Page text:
How To Perform A Mite Count

Have you ever conducted a mite count?

July and August typically bring scorching temperatures. The dearth period lingers until goldenrod blooms. During these hot months, bee colonies can become more defensive. The thought of rummaging through your hive to find a brood frame for a mite count may not be the most appealing task.

However, with The Keeper's Hive conducting a mite count is a breeze. Just lift the lid, remove the observation window, and extract frame #3. Ensure that the queen is not present on this frame and gently shake the bees into a plastic wash bin. Scoop up approximately 1/2 cup of bees into a mite washer and add either 90% isopropyl alcohol or a solution of Dawn dish soap. Shake this mixture for one minute, then count the reddish-brown, sesame seed-like entities settled at the bottom of the cup. If you observe fewer than six, your colony is in good shape. However, if you count six or more, it's likely time to consider a miticide treatment to help your bees combat the mite infestation.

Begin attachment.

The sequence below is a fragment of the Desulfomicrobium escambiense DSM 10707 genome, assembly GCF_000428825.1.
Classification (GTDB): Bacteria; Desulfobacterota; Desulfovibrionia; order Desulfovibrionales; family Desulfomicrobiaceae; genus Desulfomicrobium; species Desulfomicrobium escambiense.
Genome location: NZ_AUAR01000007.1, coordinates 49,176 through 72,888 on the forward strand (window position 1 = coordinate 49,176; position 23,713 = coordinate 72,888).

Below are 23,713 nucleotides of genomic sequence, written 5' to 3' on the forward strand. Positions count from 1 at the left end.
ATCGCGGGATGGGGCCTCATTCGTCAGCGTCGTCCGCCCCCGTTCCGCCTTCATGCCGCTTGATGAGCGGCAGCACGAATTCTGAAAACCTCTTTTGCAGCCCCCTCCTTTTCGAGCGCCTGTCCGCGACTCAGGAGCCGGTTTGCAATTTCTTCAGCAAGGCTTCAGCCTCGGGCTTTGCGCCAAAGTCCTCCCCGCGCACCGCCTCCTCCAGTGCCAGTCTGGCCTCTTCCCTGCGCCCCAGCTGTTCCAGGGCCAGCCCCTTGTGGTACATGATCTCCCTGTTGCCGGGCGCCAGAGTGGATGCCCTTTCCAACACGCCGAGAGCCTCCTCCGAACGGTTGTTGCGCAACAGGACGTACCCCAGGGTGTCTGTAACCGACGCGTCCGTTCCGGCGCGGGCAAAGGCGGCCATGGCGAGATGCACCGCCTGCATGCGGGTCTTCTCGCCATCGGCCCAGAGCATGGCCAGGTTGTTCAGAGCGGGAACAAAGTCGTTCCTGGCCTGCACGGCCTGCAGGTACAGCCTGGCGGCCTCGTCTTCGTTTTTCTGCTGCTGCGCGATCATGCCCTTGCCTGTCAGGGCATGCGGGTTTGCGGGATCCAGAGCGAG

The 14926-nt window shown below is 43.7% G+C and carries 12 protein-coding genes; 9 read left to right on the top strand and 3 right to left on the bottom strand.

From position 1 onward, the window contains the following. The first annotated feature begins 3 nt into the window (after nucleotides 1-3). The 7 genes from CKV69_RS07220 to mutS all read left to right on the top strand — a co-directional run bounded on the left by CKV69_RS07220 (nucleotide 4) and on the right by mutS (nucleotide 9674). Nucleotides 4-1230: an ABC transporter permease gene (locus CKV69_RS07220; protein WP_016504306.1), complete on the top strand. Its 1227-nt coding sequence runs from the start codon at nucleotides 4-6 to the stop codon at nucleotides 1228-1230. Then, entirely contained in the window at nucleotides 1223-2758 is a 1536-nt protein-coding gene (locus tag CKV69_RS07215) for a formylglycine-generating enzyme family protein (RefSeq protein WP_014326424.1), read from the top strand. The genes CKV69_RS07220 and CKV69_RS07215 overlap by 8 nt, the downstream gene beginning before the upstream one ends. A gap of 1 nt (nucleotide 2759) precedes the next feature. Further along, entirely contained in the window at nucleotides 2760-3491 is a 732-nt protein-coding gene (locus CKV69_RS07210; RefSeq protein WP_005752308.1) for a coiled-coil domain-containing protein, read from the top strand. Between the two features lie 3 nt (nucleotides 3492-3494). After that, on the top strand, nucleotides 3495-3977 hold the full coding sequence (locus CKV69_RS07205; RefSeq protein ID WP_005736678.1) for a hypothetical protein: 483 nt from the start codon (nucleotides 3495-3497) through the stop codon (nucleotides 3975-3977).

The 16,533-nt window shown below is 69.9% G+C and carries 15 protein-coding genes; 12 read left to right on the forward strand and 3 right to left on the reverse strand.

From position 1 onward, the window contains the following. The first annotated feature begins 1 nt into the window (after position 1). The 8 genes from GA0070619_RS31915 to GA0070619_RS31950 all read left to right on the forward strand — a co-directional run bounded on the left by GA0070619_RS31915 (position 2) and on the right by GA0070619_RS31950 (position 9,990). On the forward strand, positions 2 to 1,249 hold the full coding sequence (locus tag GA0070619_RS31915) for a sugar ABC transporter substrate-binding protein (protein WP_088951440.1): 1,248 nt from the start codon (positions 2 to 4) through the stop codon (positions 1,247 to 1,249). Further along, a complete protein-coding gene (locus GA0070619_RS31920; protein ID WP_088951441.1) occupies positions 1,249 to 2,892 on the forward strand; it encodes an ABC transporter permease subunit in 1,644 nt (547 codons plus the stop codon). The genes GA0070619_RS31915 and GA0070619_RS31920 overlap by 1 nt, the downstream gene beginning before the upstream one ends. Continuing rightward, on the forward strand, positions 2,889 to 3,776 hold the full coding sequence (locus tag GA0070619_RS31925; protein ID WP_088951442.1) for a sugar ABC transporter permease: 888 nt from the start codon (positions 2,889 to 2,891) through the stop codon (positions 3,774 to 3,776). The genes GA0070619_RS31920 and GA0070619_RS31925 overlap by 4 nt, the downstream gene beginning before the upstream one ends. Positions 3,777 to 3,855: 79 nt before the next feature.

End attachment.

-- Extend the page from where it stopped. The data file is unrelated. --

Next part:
Choosing the right miticide can make a significant difference. Keep in mind that they all work if used correctly, and they tend to be more effective in single brood chamber hives. Since most mites are either in the brood or on the nurse bees, concentrating treatment on the brood makes logical sense. Extensive online resources and package inserts can provide detailed guidance on the best usage of each miticide.

Here's my mite treatment schedule:

  1. July/August: Place 2 strips of Mite Away Quick Strips or Formic Pro in the brood chamber for 2 weeks. You should remove the observation panel and any entrance reducer you have on the bottom board for this period.
  2. September: Install 2 strips of Apivar in the brood chamber for 6 weeks. (I have also used Apiguard in September: 25-50 grams depending on the colony's population size, with 2 applications separated by 2 weeks.)
  3. December: Administer oxalic acid dribble: 5 ml per seam of bees (the space between the frames).

Over the past 2 years, I have not experienced any winter losses of colonies in the Keeper's Hives. This success can be attributed largely to the ease of accessing the brood to check mite levels monthly and, when necessary, administering treatments in a single brood chamber, which proves highly effective.


Happy beekeeping! 🐝🏡🍯